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[Discuss] memory management

Matthew Gillen wrote:
> If I try to run Firefox, and a few java apps (e.g., Eclipse), my
> machine thrashes about and effectively locks up because of
> out-of-memory issues.
> After going on like this for literally 10 minutes, OOM-killer sometimes
> kills the right thing...

I've noticed this as well on my laptop with 6 GB RAM. Once you get over
a certain threshold of free RAM, things just drop off a cliff, and even
with manual killing of memory hogs, it takes a while for the needed
stuff to swap back into RAM. Meanwhile the system is locked up or near
locked up.

I've considered a low-tech solution, like having a background script
pop-up a notification when free RAM drops below some threshold to prompt
me to restart various long running and leaking processes.

(This wouldn't help on the occasion when I've hit a bug in a Thunderbird
add-on that results in runaway memory allocations.)

> The behavior when low on memory seems atrociously bad.

Yes. It's disappointing that after decades Linux systems still have
their performance fall off a cliff when free RAM runs low. I expect
performance to be significantly impacted, but it should be swapping
pages out more gradually as RAM starts running low, and the swapping
shouldn't lockup the entire machine. It seems to assume the memory
allocation for that last program that pushed over the limit is so
important that every CPU and I/O cycle should go to swapping to meet
that need. I'd rather just see that one process block. (Of course just
about every interaction allocates some RAM, so once you are out, if
there are no reserves you're stuck waiting to swap on all processes.)

Dan Ritter wrote:
> - play with config settings for the kernel; see
>   for documentation. Swappiness, OOM behavior, reserved
>   memory...

Swappiness has some potential to help here. I've tweaked it on servers,
but haven't experimented with it on a desktop. It could be time
consuming to arrive at a value that has a benefit. Anyone have
recommendations for values, backed up by experiments that showed it helped?

There are lots of knobs to twiddle there. I'd be surprised if the
situation couldn't be somewhat improved by adjusting them right.

Matthew Gillen wrote:
> Swappiness doesn't really help here. That just controls how eager
> linux is to swap something out.  Once you're out of physical RAM, the 
> OS is going to start swapping if it can.

That doesn't entirely make sense. If setting swappiness to zero means
swap is never used, and setting it to a high value means it is
aggressively used, then in the latter case it means the kernel is moving
stuff from RAM to swap. If it is moved to swap, it ought to free up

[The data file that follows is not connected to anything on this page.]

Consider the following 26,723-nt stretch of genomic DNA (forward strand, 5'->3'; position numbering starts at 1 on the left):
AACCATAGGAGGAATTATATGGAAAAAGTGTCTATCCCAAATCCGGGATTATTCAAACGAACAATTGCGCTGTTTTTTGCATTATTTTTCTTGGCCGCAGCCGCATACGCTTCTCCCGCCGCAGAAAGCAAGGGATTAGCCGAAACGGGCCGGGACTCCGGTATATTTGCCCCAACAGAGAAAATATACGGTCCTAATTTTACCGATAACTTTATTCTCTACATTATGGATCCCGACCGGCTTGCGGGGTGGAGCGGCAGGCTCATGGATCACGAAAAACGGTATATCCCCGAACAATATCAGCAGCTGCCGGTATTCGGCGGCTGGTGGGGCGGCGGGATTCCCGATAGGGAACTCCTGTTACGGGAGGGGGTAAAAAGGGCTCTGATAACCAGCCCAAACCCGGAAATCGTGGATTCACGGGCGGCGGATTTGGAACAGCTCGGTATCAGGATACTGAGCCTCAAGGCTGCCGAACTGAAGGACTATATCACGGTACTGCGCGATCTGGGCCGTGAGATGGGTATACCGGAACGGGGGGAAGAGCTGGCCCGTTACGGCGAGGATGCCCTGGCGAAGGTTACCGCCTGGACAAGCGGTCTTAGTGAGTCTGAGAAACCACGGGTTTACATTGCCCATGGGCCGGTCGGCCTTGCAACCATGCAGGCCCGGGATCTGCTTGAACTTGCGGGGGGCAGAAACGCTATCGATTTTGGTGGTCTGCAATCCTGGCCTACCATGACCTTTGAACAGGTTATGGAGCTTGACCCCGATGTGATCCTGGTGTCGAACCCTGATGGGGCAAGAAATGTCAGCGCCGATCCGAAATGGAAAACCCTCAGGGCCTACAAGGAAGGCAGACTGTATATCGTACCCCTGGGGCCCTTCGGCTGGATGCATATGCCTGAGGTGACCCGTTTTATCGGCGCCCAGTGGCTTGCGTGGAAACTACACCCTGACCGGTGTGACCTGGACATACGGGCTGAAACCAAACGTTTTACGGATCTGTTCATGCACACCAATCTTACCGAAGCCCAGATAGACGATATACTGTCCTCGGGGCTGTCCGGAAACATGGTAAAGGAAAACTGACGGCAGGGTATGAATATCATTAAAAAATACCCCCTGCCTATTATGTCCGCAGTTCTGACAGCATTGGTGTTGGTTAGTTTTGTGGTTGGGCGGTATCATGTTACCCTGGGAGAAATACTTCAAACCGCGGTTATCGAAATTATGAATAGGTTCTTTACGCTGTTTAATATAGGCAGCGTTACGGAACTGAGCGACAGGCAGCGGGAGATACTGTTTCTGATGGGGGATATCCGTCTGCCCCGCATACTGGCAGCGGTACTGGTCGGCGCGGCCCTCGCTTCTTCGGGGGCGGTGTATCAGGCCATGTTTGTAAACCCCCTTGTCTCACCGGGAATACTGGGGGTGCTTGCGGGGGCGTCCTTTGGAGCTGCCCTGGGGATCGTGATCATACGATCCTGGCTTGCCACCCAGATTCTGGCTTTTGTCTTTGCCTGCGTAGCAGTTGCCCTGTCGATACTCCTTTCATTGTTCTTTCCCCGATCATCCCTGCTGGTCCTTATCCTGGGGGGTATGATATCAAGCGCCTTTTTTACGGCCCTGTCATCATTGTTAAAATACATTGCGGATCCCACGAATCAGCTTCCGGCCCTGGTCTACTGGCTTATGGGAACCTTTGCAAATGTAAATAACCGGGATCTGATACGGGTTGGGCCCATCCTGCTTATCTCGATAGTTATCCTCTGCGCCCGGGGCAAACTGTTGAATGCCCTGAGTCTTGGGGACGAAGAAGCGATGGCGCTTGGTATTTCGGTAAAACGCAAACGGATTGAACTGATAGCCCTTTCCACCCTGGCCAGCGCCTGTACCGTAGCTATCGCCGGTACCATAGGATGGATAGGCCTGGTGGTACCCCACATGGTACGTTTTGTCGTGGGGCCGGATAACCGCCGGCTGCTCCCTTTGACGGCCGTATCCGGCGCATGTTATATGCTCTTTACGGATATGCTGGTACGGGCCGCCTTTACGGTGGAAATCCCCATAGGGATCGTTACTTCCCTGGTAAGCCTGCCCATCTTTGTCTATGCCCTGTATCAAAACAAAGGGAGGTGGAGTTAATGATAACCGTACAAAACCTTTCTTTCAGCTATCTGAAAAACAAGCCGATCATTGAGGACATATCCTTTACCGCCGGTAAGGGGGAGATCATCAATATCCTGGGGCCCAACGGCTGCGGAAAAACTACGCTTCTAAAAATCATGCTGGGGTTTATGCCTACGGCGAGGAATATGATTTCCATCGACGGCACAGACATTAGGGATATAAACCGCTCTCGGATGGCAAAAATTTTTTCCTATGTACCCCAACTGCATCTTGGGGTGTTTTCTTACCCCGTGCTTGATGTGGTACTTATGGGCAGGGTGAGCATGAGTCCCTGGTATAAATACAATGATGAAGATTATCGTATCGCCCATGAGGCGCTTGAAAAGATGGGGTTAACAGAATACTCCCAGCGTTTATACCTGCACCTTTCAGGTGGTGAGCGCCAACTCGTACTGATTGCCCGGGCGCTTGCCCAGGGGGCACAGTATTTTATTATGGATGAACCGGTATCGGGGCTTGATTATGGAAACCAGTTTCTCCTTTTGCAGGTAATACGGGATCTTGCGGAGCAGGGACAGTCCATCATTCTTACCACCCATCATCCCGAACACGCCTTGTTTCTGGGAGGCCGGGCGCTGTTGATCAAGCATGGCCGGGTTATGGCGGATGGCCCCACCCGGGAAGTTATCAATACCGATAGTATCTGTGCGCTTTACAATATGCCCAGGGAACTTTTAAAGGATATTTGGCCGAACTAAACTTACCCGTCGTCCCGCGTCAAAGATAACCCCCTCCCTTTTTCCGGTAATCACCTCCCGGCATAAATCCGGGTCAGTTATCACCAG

physical RAM.

What I do believe is that even with a high swappiness you still might
(will) get DoSed when you run out of physical RAM, but when you hit that
point should take longer.

Although I don't know the granularity with which the swapping decisions
occur. My current FF is running 2 GB VM, 650 MB resident. That ratio is
about typical. Does increasing swappiness result in a lower resident to
VM ratio for FF, or does it just mean other idle processes are more apt
to be swapped out? If the later, and most of your RAM is taken up by a
few huge foreground processes, then yeah, increasing swappiness won't
change much.

> What I want for desktop environments is behavior like: if you run out 
> of memory, kill the thing that's hogging the most.

See Dan's link:


  If this is set to zero, the OOM killer will scan through the entire
  tasklist and select a task based on heuristics to kill.  This normally
  selects a rogue memory-hogging task that frees up a large amount of
  memory when killed.

  If this is set to non-zero, the OOM killer simply kills the task that
  triggered the out-of-memory condition. This avoids the expensive
  tasklist scan.

The default is zero, so it supposedly is trying to implement exactly
what you want. Clearly their heuristics aren't working for you. Maybe
you should disable it and use a custom OOM killer. (Or adjust the
scoring, as you suggested.)

The problem with improving OOM killer process choice is that by the time
it gets invoked, your system is already locking up. You really want a
solution that intervenes before the swapping starts.

I wonder if overcommit_memory set to 2 would help here. See:

That prevents the allocating process from asking for too much memory. If
they do, it returns an error (rather than triggering the OOM killer).
Not clear if this applies to an accumulation of small allocations, or
only single large allocations.


Tom Metro
The Perl Shop, Newton, MA, USA
"Predictable On-demand Perl Consulting."

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